March 1, 2009

The Portland Press Herald reports that, "Shapleigh residents have banned companies from drawing or selling its water."

Shapleigh is a town in Maine with a population of approximately 2,326 people. It is part of the Portland–South Portland–Biddeford, Maine Metropolitan Statistical Area.

RESIDENTS VOTE AGAINST NESTLE BOTTLING ITS WATER "During a special town meeting Saturday morning, residents voted 114 to 66 to adopt the ban drafted by Protecting Our Water and Wildlife Resources, which had opposed (the Nestle company) Poland Spring's efforts to test, draw, bottle and market the town's water."

POLAND SPRINGS HAD PLANNED TO START DRAWING WATER IN 2011 OR 2012 "Mark Dubois, natural resource manager for Poland Spring, said he was disappointed by the vote at the special town meeting...He said the company would have been looking to draw water from Shapleigh in 2011 or 2012, but noted that it takes a long time to gain the state and local permits that are needed."

March 1, 2009

The National Post reports this morning that, "The House of Commons environment committee is wading into a raging public relations war over the Alberta oilsands with a study of the industry's impact on water resources. The MP who proposed the study is Montreal-area Liberal Francis Scarpaleggia...He said hearings expected to begin Thursday are aimed at reconciling conflicting reports linking oilsands operations to damage and risk to the vast, connected water basins of the Athabasca and Mackenzie rivers -- the source of one fifth of Canada's fresh water."

"The first witnesses expected at the committee are federal officials from the departments of Fisheries, Environment and Natural Resources. Prominent non-government experts will be called, as will authorities on constitutional jurisdiction."

February 28, 2009

The much-noted 'Scraping Bottom' article in the most recent issue of National Geographic highlights the following points about water and the tar sands.

"To extract each barrel of oil from a surface mine (in the Athabasca Valley, the industry) must heat several barrels of water to strip the bitumen from the sand and upgrade it, and afterward it discharges contaminated water into tailings ponds like the one near Mildred Lake. They now cover around 50 square miles." (p.44)

"Mildred now dwarfed by its neighbour, the Mildred Lake Settling Basin, a four-square-mile lake of toxic mine tailings. The sand dike that contains it is by volume one of the largest dams in the world." (p.43)

"And every day in the Athabasca Valley, more than a million tons of sand emerges from (rock) crushers and is mixed with more than 200,000 pounds of water that must be heated, typically to 175 degrees F, to wash out the gluey bitumen." (p.48)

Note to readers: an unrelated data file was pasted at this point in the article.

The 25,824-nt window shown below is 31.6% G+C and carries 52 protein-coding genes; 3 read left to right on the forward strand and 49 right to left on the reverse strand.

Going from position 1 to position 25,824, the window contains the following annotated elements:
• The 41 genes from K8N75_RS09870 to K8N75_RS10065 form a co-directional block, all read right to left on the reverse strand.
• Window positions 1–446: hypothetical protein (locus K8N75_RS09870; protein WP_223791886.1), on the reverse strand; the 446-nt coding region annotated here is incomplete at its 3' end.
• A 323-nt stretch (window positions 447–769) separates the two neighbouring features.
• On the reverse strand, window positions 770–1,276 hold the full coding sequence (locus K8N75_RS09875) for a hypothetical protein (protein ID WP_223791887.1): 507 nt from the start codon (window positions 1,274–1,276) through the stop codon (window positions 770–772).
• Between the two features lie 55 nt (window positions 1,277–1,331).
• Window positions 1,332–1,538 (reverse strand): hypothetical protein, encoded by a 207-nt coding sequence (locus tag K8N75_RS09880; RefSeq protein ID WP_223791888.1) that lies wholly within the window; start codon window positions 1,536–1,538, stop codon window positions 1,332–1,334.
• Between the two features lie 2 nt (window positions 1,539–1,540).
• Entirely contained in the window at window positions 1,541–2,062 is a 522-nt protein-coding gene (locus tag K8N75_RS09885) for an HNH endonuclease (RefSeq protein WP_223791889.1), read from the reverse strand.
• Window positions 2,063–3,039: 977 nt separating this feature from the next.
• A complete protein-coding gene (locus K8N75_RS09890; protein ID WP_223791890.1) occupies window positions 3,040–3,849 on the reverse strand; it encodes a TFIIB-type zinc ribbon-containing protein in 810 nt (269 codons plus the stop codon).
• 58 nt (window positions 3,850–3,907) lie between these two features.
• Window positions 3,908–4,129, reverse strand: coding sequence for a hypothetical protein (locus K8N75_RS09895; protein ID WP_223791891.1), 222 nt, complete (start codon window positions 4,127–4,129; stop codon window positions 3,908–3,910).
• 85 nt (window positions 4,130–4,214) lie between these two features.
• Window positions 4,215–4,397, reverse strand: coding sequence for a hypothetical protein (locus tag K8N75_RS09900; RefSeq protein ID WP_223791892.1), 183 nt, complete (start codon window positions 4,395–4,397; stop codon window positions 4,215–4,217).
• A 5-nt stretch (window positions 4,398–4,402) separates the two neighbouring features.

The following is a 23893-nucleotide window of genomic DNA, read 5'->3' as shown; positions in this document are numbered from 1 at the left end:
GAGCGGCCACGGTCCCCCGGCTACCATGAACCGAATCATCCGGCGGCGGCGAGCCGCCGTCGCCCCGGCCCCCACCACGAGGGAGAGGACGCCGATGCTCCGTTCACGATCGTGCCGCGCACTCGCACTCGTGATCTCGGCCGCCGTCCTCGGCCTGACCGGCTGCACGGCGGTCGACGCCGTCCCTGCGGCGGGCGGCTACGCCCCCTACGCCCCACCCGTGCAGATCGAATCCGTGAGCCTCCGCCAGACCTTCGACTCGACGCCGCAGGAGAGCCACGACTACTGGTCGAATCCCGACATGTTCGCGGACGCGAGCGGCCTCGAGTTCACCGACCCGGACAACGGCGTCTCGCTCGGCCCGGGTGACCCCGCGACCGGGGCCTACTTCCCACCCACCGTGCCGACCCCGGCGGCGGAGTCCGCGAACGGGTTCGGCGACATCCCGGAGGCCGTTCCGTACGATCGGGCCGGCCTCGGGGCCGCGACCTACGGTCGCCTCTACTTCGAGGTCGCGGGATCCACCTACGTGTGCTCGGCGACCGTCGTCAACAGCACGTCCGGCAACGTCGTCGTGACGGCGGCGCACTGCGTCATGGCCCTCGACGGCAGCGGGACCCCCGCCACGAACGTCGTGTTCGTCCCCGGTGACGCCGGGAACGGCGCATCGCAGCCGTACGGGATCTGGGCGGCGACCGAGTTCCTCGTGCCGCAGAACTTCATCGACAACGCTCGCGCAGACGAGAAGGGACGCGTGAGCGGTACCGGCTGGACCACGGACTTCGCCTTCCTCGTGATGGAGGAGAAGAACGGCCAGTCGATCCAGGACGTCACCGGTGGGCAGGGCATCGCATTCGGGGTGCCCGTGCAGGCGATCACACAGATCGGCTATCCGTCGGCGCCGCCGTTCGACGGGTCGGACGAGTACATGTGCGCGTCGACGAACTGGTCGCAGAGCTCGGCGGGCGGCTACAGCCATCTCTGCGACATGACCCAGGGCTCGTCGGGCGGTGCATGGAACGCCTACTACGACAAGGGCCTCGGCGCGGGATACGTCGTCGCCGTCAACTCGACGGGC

February 28, 2009

The Los Angeles Times reports today that, "Gov. Arnold Schwarzenegger proclaimed a statewide drought emergency Friday, urging Californians to cut water use by 20% and easing the way for water sales from Northern California to Southern California cities and San Joaquin Valley farms."

California has a population of 36.8 million people.

"Schwarzenegger called the state's water situation 'a crisis, just as severe as an earthquake or raging wildfire.'"

STOPS SHORT OF MANDATORY WATER RATIONING "The drought declaration stops short of mandatory water rationing. But it asks urban water users to step up conservation efforts. And it directs state agencies to cut back on landscape irrigation, including along highways."

STREAMLINES PERMITS FOR DESALINATION OPERATIONS "The directive also orders the state to streamline permitting for water projects, such as recycling or desalination operations, and expedite water transfers to needy irrigation districts and urban areas in Southern California."

February 28, 2009
Sun Peaks Resort

Sun Peaks Resort

In 1992, the Japanese company Nippon Cable purchased the Sun Peaks Resort near Kamloops, BC, as a 400-bed resort. In 1997, the provincial government approved a 24,168 bed expansion to the resort. In October 2000, the Skwelkwek'welt Protection Centre was established to oppose this $70 million expansion and boycott campaigns began. In 2004, solidarity pickets took place outside Delta and Fairmont Hotels in Victoria, Vancouver, Calgary, Saskatoon, Winnipeg and Montreal, as a further 6,000-beds were added to the resort's expansion plans.